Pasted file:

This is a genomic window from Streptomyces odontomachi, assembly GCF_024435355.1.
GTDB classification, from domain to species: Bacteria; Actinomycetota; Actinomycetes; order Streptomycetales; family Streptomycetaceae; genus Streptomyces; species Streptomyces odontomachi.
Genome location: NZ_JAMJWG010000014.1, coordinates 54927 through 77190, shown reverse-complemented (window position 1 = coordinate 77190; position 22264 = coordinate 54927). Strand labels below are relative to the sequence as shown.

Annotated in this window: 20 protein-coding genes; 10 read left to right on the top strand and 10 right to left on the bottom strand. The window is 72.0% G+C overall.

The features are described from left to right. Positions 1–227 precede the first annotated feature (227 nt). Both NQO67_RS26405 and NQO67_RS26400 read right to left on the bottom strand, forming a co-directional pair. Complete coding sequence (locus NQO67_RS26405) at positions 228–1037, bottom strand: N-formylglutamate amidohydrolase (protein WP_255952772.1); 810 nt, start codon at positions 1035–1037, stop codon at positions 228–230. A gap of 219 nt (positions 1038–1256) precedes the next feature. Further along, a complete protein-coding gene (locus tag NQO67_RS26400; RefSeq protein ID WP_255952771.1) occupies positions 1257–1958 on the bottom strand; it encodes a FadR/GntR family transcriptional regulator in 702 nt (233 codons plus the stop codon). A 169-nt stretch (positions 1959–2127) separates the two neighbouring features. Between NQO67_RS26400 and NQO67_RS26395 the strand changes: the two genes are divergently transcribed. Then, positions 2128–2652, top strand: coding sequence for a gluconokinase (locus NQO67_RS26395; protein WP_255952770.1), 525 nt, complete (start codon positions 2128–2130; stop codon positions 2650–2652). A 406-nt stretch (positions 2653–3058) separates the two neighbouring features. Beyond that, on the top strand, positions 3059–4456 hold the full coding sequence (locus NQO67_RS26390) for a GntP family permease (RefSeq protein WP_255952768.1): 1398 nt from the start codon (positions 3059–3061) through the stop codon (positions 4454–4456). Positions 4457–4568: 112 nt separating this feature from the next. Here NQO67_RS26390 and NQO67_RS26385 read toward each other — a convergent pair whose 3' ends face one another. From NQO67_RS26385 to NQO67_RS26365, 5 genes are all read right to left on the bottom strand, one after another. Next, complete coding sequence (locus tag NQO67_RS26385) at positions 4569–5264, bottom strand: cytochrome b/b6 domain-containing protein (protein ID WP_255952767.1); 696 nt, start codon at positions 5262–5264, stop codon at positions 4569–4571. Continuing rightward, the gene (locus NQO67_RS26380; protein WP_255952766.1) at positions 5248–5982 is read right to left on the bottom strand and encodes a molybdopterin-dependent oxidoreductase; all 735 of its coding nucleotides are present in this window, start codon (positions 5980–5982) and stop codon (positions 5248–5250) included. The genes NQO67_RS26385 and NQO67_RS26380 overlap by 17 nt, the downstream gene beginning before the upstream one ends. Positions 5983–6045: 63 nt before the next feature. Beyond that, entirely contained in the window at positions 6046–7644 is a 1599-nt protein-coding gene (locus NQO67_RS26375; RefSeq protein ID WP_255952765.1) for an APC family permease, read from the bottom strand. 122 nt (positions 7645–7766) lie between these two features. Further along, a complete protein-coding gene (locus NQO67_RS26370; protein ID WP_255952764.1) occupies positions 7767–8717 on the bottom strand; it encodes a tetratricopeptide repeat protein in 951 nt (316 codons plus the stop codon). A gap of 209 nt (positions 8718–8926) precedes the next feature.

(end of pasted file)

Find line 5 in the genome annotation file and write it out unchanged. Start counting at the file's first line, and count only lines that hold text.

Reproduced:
The features are described from left to right. Positions 1–227 precede the first annotated feature (227 nt). Both NQO67_RS26405 and NQO67_RS26400 read right to left on the bottom strand, forming a co-directional pair. Complete coding sequence (locus NQO67_RS26405) at positions 228–1037, bottom strand: N-formylglutamate amidohydrolase (protein WP_255952772.1); 810 nt, start codon at positions 1035–1037, stop codon at positions 228–230. A gap of 219 nt (positions 1038–1256) precedes the next feature. Further along, a complete protein-coding gene (locus tag NQO67_RS26400; RefSeq protein ID WP_255952771.1) occupies positions 1257–1958 on the bottom strand; it encodes a FadR/GntR family transcriptional regulator in 702 nt (233 codons plus the stop codon). A 169-nt stretch (positions 1959–2127) separates the two neighbouring features. Between NQO67_RS26400 and NQO67_RS26395 the strand changes: the two genes are divergently transcribed. Then, positions 2128–2652, top strand: coding sequence for a gluconokinase (locus NQO67_RS26395; protein WP_255952770.1), 525 nt, complete (start codon positions 2128–2130; stop codon positions 2650–2652). A 406-nt stretch (positions 2653–3058) separates the two neighbouring features. Beyond that, on the top strand, positions 3059–4456 hold the full coding sequence (locus NQO67_RS26390) for a GntP family permease (RefSeq protein WP_255952768.1): 1398 nt from the start codon (positions 3059–3061) through the stop codon (positions 4454–4456). Positions 4457–4568: 112 nt separating this feature from the next. Here NQO67_RS26390 and NQO67_RS26385 read toward each other — a convergent pair whose 3' ends face one another. From NQO67_RS26385 to NQO67_RS26365, 5 genes are all read right to left on the bottom strand, one after another. Next, complete coding sequence (locus tag NQO67_RS26385) at positions 4569–5264, bottom strand: cytochrome b/b6 domain-containing protein (protein ID WP_255952767.1); 696 nt, start codon at positions 5262–5264, stop codon at positions 4569–4571. Continuing rightward, the gene (locus NQO67_RS26380; protein WP_255952766.1) at positions 5248–5982 is read right to left on the bottom strand and encodes a molybdopterin-dependent oxidoreductase; all 735 of its coding nucleotides are present in this window, start codon (positions 5980–5982) and stop codon (positions 5248–5250) included. The genes NQO67_RS26385 and NQO67_RS26380 overlap by 17 nt, the downstream gene beginning before the upstream one ends. Positions 5983–6045: 63 nt before the next feature. Beyond that, entirely contained in the window at positions 6046–7644 is a 1599-nt protein-coding gene (locus NQO67_RS26375; RefSeq protein ID WP_255952765.1) for an APC family permease, read from the bottom strand. 122 nt (positions 7645–7766) lie between these two features. Further along, a complete protein-coding gene (locus NQO67_RS26370; protein ID WP_255952764.1) occupies positions 7767–8717 on the bottom strand; it encodes a tetratricopeptide repeat protein in 951 nt (316 codons plus the stop codon). A gap of 209 nt (positions 8718–8926) precedes the next feature.